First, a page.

Geological, petroleum, and nuclear technicians
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Geological and Petroleum Technicians
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Overview
Geological and petroleum technicians provide support to scientists and engineers in exploring and extracting natural resources, such as minerals, oil, and natural gas.
Predicted employment growth
Over the next decade, jobs for geological and petroleum technicians are expected to grow by 16%, and should have about 1,900 job openings a year.
Safety from automation
Geological and petroleum technicians are more likely to be automated than 77% of other careers.
Workforce size
Geological and petroleum technicians, with 15,000 workers, form a smaller workforce than 78% of careers.
Education
Only 31% of geological, petroleum, and nuclear technicians have a bachelor's degree or higher.
Education attained by geological, petroleum, and nuclear technicians
High School
Some College
Bachelor's Degree
Master's Degree
Doctorate
Context: workers with bachelor's degrees
This is near the middle of all careeers' percentages of bachelor's holders.
Salaries
The median (middle) salary for geological and petroleum technicians is higher than 57% of all other jobs' middle salaries. The graph shows inflation-adjusted salaries for most geological and petroleum technicians.
This job's median $53KAll jobs' median $39K$59K$38K20142015201620172018$0$20K$40K$60K$80K$100K$120K
Context: Median Salary
Gender
Women account for 22% of geological, petroleum, and nuclear technicians -- that's a smaller percentage than 62% of other jobs.
Gender of geological, petroleum, and nuclear technicians
Men
Women
Context: Salary inequity
For each career, we compared the median (middle) men's salary to the median women's salary. For geological, petroleum, and nuclear technicians, the median men's salary was 19% more the median woman's salary.
Race/Origin
About 15% of geological, petroleum, and nuclear technicians are minority, and 10% are foreign-born.
Race/origin of geological, petroleum, and nuclear technicians
White
Black
Pacific Islander
Hispanic
Asian
American Indian
Multiracial
Other
Context: Foreign-born workers (10%)
Where are the most jobs?
We ranked the number of jobs in Geological and Petroleum Technicians per thousand workers in each state, DC, and Puerto Rico. The darker the blue, the higher the job density.
AKMEVTNHWAIDMTNDMNMINYMARIORUTWYSDIAWIINOHPANJCTCANVCONEMOILKYWVVAMDDEAZNMKSARTNNCSCDCOKLAMSALGAHITXFLPR
Job benefits
Employer or union-sponsored pension plans are offered to 49% of geological, petroleum, and nuclear technicians, and 90% have company-sponsored health insurance (4% have dependents enrolled in their employer's health plan).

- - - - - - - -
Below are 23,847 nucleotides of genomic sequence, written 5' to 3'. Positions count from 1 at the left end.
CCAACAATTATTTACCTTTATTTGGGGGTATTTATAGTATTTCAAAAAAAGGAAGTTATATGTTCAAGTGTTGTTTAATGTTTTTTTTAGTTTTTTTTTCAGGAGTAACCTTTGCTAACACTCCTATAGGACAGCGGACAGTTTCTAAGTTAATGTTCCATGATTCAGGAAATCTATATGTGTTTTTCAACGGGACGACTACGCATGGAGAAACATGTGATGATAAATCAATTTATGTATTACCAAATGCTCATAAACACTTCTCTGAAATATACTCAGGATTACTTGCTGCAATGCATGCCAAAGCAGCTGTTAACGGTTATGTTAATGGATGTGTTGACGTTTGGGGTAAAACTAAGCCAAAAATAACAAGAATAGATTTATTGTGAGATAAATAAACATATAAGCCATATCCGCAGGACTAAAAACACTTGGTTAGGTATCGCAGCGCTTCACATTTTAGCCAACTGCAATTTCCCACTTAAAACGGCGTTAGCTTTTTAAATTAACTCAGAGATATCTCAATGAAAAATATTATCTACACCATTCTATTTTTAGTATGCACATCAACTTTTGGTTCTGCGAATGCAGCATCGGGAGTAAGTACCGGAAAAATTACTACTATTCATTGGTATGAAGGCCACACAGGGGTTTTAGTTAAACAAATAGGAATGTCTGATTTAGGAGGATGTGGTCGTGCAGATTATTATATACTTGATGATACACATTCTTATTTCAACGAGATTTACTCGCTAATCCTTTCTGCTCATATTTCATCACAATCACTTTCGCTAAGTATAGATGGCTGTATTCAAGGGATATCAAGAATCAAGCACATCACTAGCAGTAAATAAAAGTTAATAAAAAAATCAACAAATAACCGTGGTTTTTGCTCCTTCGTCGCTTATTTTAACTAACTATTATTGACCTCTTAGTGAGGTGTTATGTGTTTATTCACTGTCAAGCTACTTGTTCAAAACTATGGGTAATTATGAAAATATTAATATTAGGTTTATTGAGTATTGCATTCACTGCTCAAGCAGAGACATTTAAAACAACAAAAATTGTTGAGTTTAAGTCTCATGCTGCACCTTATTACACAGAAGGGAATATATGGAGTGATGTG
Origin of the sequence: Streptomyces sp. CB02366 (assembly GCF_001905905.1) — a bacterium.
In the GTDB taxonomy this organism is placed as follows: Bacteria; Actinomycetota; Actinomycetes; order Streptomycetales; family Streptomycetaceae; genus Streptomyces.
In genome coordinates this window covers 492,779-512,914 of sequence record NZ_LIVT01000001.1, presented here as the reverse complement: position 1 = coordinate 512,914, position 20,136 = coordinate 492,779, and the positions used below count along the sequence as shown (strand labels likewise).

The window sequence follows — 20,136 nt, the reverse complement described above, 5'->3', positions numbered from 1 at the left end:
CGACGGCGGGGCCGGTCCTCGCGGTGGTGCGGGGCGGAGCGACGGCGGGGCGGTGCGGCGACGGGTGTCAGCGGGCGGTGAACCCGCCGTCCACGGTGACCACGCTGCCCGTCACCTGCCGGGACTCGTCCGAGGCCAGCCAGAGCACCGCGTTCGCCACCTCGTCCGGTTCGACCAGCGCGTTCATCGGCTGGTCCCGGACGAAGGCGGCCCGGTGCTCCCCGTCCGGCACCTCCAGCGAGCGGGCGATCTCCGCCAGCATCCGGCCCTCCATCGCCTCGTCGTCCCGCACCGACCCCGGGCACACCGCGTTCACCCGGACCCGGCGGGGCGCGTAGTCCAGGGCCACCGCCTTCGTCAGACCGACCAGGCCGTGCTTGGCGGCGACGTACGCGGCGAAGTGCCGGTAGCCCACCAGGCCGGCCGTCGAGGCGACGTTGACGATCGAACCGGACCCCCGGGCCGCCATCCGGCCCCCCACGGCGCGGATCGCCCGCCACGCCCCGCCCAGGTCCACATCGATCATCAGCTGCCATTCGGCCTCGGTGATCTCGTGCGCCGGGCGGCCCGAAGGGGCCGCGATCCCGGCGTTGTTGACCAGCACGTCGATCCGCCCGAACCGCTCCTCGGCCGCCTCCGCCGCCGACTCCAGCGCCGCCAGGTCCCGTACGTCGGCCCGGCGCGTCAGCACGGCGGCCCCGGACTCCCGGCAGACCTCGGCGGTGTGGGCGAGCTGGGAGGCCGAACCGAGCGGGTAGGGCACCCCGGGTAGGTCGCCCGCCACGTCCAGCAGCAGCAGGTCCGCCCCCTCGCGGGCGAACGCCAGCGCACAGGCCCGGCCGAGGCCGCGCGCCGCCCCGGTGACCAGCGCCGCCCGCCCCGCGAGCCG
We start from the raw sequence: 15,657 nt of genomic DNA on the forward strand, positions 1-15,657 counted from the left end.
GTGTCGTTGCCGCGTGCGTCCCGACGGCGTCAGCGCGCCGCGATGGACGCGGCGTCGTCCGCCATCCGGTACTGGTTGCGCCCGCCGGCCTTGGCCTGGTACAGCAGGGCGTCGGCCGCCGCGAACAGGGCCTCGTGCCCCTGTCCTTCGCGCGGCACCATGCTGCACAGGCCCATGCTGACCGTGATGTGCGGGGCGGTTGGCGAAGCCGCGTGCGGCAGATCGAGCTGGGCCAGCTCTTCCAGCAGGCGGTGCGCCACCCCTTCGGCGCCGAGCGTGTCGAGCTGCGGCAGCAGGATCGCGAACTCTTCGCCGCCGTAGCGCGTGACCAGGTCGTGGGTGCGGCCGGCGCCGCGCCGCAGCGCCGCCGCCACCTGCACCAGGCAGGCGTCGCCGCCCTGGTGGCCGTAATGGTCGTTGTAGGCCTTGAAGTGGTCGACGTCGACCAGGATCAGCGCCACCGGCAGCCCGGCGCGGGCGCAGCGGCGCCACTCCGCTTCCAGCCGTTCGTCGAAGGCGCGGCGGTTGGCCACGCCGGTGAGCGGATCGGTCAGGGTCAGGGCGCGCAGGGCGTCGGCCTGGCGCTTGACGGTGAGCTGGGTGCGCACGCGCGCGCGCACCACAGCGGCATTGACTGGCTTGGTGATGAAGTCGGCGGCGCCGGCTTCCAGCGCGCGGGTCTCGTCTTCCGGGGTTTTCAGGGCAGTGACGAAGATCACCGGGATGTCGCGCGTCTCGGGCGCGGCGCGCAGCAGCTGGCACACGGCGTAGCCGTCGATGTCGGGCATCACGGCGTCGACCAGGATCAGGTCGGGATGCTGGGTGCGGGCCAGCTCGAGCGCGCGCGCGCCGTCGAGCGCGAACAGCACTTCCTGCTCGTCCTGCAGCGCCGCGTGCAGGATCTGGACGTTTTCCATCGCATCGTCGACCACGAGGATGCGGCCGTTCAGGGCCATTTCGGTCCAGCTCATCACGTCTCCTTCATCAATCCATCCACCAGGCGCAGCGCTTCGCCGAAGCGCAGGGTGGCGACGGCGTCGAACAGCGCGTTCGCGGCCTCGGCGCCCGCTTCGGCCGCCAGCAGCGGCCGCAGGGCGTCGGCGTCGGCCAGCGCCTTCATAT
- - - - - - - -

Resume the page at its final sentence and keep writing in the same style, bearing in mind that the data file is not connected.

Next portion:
Employer-provided health coverage for geological, petroleum, and nuclear technicians
100% premiums covered
Partial premiums covered
Plan with no cost sharing
No health insurance
The downside
Some jobs are more stressful than others, and some are just plain dangerous. The following list gives the percentages of geological and petroleum technicians who report hazardous or difficult situations typically occurring at least once a week.
  • Time Pressure (53%)
  • Responsible for Others' Health and Safety (47%)
  • Exposed to Contaminants (36%)
  • Consequence of Error (34%)
SOURCES:24.0 O*NET
Salary and diversity
Salary overview
What do geological, petroleum, and nuclear technicians earn?

In this section, we want to give you a clear idea of what you can expect to earn in this career. We use two sources of data here: the Bureau of Labor Statistics (BLS), which asks employers to classify their workforce and to report salaries using the SOC-specialty level of reporting, and the American Community Survey (ACS), which asks people to classify their jobs using the broad classifications that ididio uses for career profiles, and to self-report their salaries. For some jobs, the differences in survey approaches between BLS and ACS can paint a very different end-picture. In particular, the ACS data is reported for the larger career group geological, petroleum, and nuclear technicians, which combines the data for 2 careers, including geological and petroleum technicians. Whenever possible, we provide data from both sources.

The BLS-compiled salary data is reported by companies for their employees. This data is classified by SOC specialty, and excludes self-employed workers. We first show the distribution of salaries for geological and petroleum technicians, and then we show how the middle (median) salary for geological and petroleum technicians compares to the BLS-computed median salaries of other careers.
Distribution: Salaries for geological and petroleum technicians (BLS Salary Data)
$53K$0$50K$100K$150K
Context: Median salaries across careers (BLS Salary Data)
$53K$0$50K$100K$150K
We compiled household data from the ACS to determine the salaries that people working at least 35 hours a week report themselves to earn. Unlike the BLS estimates, this data includes self-employed wages. Additionally, we only have ACS survey data for the larger career category and not for the specialty level. We first show the full salary distribution for all geological, petroleum, and nuclear technicians, and then we show how the median (middle) salary for geological, petroleum, and nuclear technicians compares to the median ACS-reported salary of other careers.